2014-07-16 10:04:50 AM

Dinki: Oh and the authors of the study-

Decreased dopamine brain reactivity in marijuana abusers is associated with negative emotionality and addiction severity

Nora D. Volkow a, b, 1,
Gene-Jack Wang a,
Frank Telang a,
Joanna S. Fowler c, 1,
David Alexoff c,
Jean Logan d,
Millard Jayne a,
Christopher Wong a,
Dardo Tomasi a

a Laboratory of Neuroimaging, National Institute on Alcohol Abuse and Alcoholism, Rockville, MD 20857;
b National Institute on Drug Abuse, Rockville, MD 20857;
c Biosciences Department, Brookhaven National Laboratory, Upton, NY 11973; and
d Department of Radiology, New York University Langone Medical Center, New York, NY 10016


No Bias there, no sirree...


That is all well and good, but I don't see what is so hard to believe about the possibility that excess pot results in a messed up dopamine response.

Many prescribed psychiatric drugs as well as heroin or even diuretics/laxatives can result in exactly that kind of body response.

You take a drug that artificially boosts chemical x (or its effects - see ssri's) and your body adjusts (sometimes) to it by making less on its own.

I wouldn't call it brain damage though. Things can get back to normal over time. The brain, as normal as ever, just has to readjust.
 
2014-07-16 10:10:34 AM

Smackledorfer: I wouldn't call it brain damage though. Things can get back to normal over time. The brain, as normal as ever, just has to readjust.


That's not necessarily true.  Sometimes it can, sometimes it can't.  Sometimes an excess of a chemical causes you to attenuate receptors for it.  You don't always get those back.  Depends on the chemical and its receptor.

Not all addictions follow the same precise mechanisms in your brain.
 
2014-07-16 10:12:39 AM
"...Possibly interfere with dopamine receptors."

Huh, that's not good, but it makes sense, from what I've seen in others who have smoked for years. That's got me worried, cuz I used to smoke quite a bit before the baby...

excessive marijuana users, each of whom smoked a median of about five joints a day, five days a week, for 10 years.

An eighth to a quo a day? How the hell are these people such heavy users that can still hold down a job that affords them $50-100/day to spend on pot? Also, maybe buy better pot instead of smoking so much of it? I can't remember the last time I had bud that bad that I had to smoke 5 Js a day to maintain.
 
2014-07-16 10:16:47 AM

Dinki: Oh and the authors of the study-

Decreased dopamine brain reactivity in marijuana abusers is associated with negative emotionality and addiction severity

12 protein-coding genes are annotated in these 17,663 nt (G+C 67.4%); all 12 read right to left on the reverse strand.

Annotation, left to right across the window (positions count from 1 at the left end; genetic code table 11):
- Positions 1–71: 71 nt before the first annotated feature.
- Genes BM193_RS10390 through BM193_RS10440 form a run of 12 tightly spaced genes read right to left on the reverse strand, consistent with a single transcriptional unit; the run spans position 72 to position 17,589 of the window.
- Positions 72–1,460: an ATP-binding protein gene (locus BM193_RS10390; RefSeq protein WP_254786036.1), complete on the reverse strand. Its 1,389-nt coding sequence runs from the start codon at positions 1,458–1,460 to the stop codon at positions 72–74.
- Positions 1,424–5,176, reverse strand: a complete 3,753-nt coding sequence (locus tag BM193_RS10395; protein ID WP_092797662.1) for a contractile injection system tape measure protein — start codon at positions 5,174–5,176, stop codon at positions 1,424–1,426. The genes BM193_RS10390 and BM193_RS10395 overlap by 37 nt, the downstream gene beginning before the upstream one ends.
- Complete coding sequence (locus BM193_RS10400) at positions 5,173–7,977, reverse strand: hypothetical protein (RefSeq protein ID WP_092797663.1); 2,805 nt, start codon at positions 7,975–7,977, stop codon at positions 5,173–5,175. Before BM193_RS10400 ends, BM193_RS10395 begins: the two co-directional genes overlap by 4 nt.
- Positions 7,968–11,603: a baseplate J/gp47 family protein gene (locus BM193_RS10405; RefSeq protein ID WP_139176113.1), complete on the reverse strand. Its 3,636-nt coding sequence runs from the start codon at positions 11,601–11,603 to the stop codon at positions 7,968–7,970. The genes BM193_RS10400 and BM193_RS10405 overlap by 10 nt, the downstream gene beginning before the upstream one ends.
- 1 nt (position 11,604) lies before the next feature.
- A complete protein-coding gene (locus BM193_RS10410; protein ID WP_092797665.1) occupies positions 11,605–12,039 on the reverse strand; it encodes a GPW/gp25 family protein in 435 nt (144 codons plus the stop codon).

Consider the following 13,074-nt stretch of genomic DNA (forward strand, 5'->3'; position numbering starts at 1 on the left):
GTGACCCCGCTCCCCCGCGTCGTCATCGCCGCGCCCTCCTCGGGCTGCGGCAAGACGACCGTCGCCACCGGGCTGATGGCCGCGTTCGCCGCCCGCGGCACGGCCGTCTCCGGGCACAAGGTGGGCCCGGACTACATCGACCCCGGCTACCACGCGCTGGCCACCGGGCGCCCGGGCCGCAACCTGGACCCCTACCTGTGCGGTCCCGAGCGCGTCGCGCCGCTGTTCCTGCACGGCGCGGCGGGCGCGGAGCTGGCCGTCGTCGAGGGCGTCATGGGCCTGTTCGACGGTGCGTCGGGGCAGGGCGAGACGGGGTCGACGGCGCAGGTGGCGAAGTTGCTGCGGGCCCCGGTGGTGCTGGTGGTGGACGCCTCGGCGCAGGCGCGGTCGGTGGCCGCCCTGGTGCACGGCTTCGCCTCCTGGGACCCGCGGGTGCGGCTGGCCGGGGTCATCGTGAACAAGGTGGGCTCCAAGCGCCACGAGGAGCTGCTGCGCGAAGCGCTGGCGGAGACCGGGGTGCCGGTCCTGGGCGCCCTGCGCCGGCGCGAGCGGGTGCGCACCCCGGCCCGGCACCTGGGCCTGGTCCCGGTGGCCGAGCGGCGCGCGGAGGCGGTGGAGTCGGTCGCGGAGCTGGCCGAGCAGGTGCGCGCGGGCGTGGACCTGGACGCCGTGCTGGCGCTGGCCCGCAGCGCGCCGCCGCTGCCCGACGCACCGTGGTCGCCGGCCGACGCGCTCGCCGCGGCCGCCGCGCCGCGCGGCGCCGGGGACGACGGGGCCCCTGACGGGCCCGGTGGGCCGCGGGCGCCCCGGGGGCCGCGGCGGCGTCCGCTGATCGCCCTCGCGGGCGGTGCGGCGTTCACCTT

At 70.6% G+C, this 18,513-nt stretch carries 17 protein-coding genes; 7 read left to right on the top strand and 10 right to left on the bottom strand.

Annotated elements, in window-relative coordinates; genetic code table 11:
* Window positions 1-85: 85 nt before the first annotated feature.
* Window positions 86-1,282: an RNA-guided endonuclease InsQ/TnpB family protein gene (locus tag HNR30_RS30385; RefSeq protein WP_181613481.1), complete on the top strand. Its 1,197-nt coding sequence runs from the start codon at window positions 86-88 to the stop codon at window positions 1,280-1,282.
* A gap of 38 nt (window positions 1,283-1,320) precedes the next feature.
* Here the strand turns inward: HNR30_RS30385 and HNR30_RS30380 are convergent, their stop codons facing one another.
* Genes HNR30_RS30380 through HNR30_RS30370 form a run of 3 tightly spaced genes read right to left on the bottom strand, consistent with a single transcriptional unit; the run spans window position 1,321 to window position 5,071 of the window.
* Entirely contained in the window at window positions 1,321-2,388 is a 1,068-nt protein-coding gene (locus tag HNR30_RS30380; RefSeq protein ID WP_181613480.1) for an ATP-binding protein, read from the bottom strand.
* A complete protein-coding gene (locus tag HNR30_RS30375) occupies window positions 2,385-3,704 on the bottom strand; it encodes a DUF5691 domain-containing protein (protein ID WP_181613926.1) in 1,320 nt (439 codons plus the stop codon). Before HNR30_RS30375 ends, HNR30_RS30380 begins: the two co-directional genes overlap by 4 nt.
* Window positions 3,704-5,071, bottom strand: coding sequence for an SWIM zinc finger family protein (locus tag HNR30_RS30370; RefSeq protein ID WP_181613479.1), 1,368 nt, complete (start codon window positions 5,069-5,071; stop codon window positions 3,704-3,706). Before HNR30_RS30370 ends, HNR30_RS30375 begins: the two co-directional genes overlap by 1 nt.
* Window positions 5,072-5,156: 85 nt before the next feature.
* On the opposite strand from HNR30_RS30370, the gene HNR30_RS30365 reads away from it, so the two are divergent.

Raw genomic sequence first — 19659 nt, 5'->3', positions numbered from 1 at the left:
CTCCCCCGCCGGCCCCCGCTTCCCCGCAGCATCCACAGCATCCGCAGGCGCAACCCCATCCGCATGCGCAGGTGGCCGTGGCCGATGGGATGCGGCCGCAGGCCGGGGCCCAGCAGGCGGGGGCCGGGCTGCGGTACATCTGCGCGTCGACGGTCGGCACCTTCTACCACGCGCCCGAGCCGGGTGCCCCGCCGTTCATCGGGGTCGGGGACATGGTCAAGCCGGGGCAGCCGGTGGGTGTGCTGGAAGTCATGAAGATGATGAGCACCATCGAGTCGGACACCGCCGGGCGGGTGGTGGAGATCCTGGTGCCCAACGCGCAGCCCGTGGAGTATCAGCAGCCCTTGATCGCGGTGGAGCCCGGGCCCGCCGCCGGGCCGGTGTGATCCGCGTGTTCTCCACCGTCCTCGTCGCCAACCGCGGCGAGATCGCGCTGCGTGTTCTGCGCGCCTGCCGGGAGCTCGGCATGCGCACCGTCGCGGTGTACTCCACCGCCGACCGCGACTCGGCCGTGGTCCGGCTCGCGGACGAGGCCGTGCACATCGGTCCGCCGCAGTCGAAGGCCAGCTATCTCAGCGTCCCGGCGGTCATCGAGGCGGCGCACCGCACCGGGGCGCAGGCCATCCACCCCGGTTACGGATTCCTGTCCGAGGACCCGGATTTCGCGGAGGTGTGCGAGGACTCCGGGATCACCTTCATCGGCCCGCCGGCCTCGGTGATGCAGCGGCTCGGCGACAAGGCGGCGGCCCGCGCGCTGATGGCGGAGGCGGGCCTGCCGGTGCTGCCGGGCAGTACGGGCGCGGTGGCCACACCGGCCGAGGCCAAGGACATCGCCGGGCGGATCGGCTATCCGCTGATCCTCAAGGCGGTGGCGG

Nora D. Volkow a, b, 1,
Gene-Jack Wang a,
Frank Telang a,
Joanna S. Fowler c, 1,
David Alexoff c,
Jean Logan d,
Millard Jayne a,
Christopher Wong a,
Dardo Tomasi a

a Laboratory of Neuroimaging, National Institute on Alcohol Abuse and Alcoholism, Rockville, MD 20857;
b National Institute on Drug Abuse, Rockville, MD 20857;
c Biosciences Department, Brookhaven National Laboratory, Upton, NY 11973; and
d Department of Radiology, New York University Langone Medical Center, New York, NY 10016


No Bias there, no sirree...


People who study addiction aren't magically biased, dumbass.  If anything, it's an area of expertise that provides better comparative insight.

Sorry, you want to play with legal Marijuana, you're going to have to accept that there are negative aspects to it.  Drugs aren't magic problem solvers, even if we can collectively move past seeing all artificial highs as being inherently bad.
 
2014-07-16 10:20:17 AM

lindalouwho: LinWell duh. Ritalin isn't going to help you focus if you're a heavy user of any drug. I've seen people take it when drinking - they're also not more focused, they simply spend more on booze that night.


Ritalin is just a high-grade stimulant.  Cocaine or (pure) caffeine have similar effects on people with ADHD.  Yeah, everyone is confused at the idea of using stimulants to treat hyperactivity, but the underlying causes are under-firing neurons(compared to an arbitrary definition of healthy), which in turn causes a lack of focus.
 
2014-07-16 10:30:40 AM

ikanreed: you're going to have to accept that there are negative aspects to it. Drugs aren't magic problem solvers, even if we can collectively move past seeing all artificial highs as being inherently bad.


This is the part of the pot debate I don't get.  Any time the possibilities of any side-effects are raised people get bent out of shape like it's crazy to think something that gets you high might not be all rainbows and unicorns.  I'm not anti-pot.  I don't care if it's legal or not.  But there are people on the pro side of the debate (for legalization, not just for medical use) who claim (on Fark) that it doesn't impair you for driving and there are no bad parts to it at all.
 
2014-07-16 10:31:27 AM
"The study provided Ritalin to 24 excessive marijuana users, each of whom smoked a median of about five joints a day, five days a week, for 10 years."

That's some seriously heavy marijuana (ab)use. I'd wager if you put these stoners in head-to-head physical and mental health tests against a bunch of drunks who similarly abused alcohol on a daily basis for a solid decade the potheads would come out looking pretty good.

It's amazing how pathetic research into marijuana harm is when it's used to back up the nation's absurd drug laws. So we found out that spending multiple years smoking so much pot that if your body ever gets cremated everyone at your funeral is getting high causes a reduced sensitivity to other mind altering drugs... That's it?!

How does that compare to someone who spent the last decade knocking back a fifth of Vodka a day?
 
2014-07-16 10:33:27 AM
My ex-wife burned out any ability I had to feel pleasure long ago. Maybe I should take up heavy marijuana use.